"WR6_gUnUj-ztiW07KQcOCnTel9A"/> Notes From Atlanta: November 2013

Saturday, November 30, 2013

Nigeria-India Relational Tension, Northern Nigeria, and Nigerian Unity

By Farooq A. Kperogi, Ph.D.

Since writing about the tensile stress in the relations between Nigeria and India consequent upon the coldblooded murder of a Nigerian in the Indian state of Goa, I continue to receive a steady stream of emails from Indians and Nigerians, and feel compelled to share more thoughts on the issue.

First, it was not I who called India the most racist society on earth; it was a study by two Swedish economists that reached that conclusion. I should perhaps add that I have many Indian friends here in the United States who are some of the most tolerant and benign people anyone can ever wish to meet. Many of them, in fact, wrote to express outrage that Nigerians are at the receiving end of racist brutality in a part of their country. I certainly didn’t intend to be understood as implying that all Indians are xenophobic brutes.

Second, when I called India the “leader of the Third World,” I used “Third Word” not as an economic or developmental category (although that’s the term’s dominant signification in contemporary usage), but as a political category to refer to countries that were neither ideologically affiliated with the West nor with the East in the heyday of the Cold War. That’s the original meaning of the term, and India was at the vanguard of the Third World movement in the Cold War era. So I was bemused that Indians would throw around the term “Third World” as an insult.

Third, although irrational resentment against dark-skinned Africans is a worldwide scourge, many Africans have an expectation of hospitality—or at the very least tolerance— in India for at least two reasons. The first reason is that India has more dark-skinned people than any country on earth. There are over 200 million dark-skinned people in the country. That is more than the population of Nigeria, Africa’s most populous country.

 But dark-skinned Indians are despised and consigned to the bottom of the totem pole.  That perhaps explains why Africans get short shrift from Indians. (Aljazeera recently did an in-depth report titled “Africans decry ‘discrimination’ in India” on the widespread anti-African bigotry in India). Africans are considered no different from—or maybe even inferior to— the over 200 million dark-skinned Indians that the dominant Indian culture has treated as sub-humans for millennia.  Thankfully, I am told that this attitude is changing slowly in urban India.
Late Nigerian President Umaru Musa Yar’ adua and Indian Prime Minister Manmohan Singh
Nonetheless, in India, “white” is still not only might, but also always right. That’s why, although even the Indian news media habitually report that Israelis and Russians dominate drug trafficking in Goa, India, citizens of Israel and Russia have never been called “cancers,” and there have never been xenophobic billboards condemning everybody from these countries.  In fact, a December 29, 2012 report in the Times of India said “Russian, Israeli and local drug lords apparently [enjoy] immunity [from prosecution], allegedly due to a police-drug mafia nexus.”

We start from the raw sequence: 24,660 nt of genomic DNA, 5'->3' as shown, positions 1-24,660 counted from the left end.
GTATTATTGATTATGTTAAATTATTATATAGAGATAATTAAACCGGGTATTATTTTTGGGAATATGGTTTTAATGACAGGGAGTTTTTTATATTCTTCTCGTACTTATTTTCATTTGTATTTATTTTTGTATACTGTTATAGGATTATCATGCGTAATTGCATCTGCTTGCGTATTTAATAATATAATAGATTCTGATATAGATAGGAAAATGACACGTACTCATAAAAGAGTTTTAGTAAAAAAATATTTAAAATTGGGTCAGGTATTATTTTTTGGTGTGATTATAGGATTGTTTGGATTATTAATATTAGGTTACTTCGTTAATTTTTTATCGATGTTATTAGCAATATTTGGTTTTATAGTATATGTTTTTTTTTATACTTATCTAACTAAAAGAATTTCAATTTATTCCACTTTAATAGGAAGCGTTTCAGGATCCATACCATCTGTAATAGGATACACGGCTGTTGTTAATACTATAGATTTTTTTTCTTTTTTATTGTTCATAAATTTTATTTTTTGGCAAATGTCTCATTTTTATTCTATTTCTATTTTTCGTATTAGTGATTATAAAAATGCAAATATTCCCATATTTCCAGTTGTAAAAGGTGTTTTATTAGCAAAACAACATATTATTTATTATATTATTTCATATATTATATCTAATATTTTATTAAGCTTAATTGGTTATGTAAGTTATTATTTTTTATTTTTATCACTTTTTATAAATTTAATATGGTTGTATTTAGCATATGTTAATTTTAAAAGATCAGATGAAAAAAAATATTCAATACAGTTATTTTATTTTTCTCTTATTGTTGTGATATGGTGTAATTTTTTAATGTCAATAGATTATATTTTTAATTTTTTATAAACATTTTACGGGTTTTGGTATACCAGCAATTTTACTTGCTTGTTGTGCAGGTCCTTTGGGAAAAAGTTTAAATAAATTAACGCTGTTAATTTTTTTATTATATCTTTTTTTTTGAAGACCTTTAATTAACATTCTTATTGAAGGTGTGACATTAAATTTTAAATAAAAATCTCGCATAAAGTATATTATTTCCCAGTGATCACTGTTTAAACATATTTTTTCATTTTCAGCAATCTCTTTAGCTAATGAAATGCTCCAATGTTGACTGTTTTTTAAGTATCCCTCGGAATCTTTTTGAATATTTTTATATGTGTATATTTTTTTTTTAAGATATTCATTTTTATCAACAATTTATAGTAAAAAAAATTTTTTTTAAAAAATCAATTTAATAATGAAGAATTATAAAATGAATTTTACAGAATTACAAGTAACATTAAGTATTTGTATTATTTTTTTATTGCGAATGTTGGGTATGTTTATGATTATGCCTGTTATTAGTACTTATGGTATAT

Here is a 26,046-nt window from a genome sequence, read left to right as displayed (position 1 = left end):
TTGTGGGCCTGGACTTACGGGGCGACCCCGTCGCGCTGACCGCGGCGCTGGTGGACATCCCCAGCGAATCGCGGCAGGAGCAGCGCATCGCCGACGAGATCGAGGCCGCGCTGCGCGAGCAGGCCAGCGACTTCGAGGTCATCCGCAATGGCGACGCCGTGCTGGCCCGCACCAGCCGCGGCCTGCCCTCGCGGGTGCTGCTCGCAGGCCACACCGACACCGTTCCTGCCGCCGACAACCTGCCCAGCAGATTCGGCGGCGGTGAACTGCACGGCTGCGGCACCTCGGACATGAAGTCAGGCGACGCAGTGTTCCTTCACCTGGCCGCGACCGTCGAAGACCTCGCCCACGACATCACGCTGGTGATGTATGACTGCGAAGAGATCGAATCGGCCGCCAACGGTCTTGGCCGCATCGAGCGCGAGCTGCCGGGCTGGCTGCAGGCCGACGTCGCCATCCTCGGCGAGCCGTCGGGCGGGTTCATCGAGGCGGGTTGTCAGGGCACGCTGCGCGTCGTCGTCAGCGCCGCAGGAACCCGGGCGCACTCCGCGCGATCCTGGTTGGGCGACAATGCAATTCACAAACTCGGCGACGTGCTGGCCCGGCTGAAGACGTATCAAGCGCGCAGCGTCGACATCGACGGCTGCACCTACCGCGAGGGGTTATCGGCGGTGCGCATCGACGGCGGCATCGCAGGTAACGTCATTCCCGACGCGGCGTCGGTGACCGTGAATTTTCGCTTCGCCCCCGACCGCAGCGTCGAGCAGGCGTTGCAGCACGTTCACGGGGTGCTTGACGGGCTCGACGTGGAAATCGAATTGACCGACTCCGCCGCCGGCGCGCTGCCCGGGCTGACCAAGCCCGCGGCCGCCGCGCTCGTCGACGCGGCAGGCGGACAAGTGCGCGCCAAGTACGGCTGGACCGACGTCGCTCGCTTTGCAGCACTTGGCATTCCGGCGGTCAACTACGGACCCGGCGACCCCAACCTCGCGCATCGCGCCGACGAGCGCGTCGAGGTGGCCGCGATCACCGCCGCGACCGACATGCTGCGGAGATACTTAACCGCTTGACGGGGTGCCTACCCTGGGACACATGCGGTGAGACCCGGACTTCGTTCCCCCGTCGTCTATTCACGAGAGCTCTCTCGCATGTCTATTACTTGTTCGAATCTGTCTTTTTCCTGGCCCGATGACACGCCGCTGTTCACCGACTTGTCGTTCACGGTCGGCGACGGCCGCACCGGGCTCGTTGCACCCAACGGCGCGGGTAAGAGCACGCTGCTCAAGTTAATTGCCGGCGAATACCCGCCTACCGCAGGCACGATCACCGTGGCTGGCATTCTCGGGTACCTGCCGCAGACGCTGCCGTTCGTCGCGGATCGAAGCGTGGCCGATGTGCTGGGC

Now, this is not by any means a defense or extenuation of the involvement of Nigerians in drug trafficking and other scams in India and elsewhere. I am troubled by and acknowledge the fact that few Nigerians are indeed involved in drug trafficking and Internet scams India, but it would be nice if the crimes committed by these few Nigerians are not used as a basis to judge the rest of us—the same way that Indians don’t condemn all Israelis and Russians because few people from these countries dominate the narcotic trade in their country.

The second reason that Nigerians, especially some northern Nigerians, were disillusioned by the blanket ill-treatment of Nigerians in India, particularly the rhetorical violence directed at Nigerians in online comments, is that northern Nigerians feel a deep, if unrequited, cultural affinity with India. A lot of us grew up watching Bollywood movies and found many cultural convergences between the portrayals of Hindu culture in Bollywood movies and northern Nigerian culture. That is why Kanywood, the northern Nigerian movie industry that sprang forth from Kano, is little more than an inept, dewy-eyed mimicry of Bollywood. 

In addition to the wild popularity of Indian movies in northern Nigeria, many Nigerians have related with Indians in Nigeria as high school teachers (in the 1970s and 1980s), classmates, etc.

I encountered my first Indian when I was only 5. His name was Job, and he was my classmate in Baptist Primary School in my home town of Okuta in the Baruten Local Government area of Kwara State (which was then called Borgu Local Government). Job’s father was a Baptist missionary who lived in the same missionary quarters with a Paul Burkwall, an American Baptist missionary whose son, David, was also my classmate.

As children, we couldn’t tell Job from David. We called both of them “bature bibu,” Baatonu for “white children.” One day, Job told me he wasn’t a “bature bii,” that is, a “white child”; he said he was “Indian.” It didn’t make any sense to me at the time because I couldn’t tell him apart from David, a white American kid. It was not until I advanced to primary six and started watching Indian films that it all came together for me. 

The point of this recollection is to show the cultural and emotional affinity many Nigerians, especially northern Nigerians, feel toward Indians. (Although my part of Nigeria is in Kwara State in north-central Nigeria, it is actually culturally indistinguishable from the far north). Until fairly recently, Indian movie stars—and by extension Indians in general—were the standard for measuring or talking about beauty in northern Nigeria. Expressions like “she is so beautiful you would think she’s an Indian” were common when I was growing up, and they were informed by the exaggeratedly sanitized portrayals of India and Indians in the Bollywood movies we consumed. (Many northerners often feel a deep cognitive dissonance when they see everyday Indians in international TV news looking radically different from the notion of the perfect Indian that they had been led to internalize by Bollywood).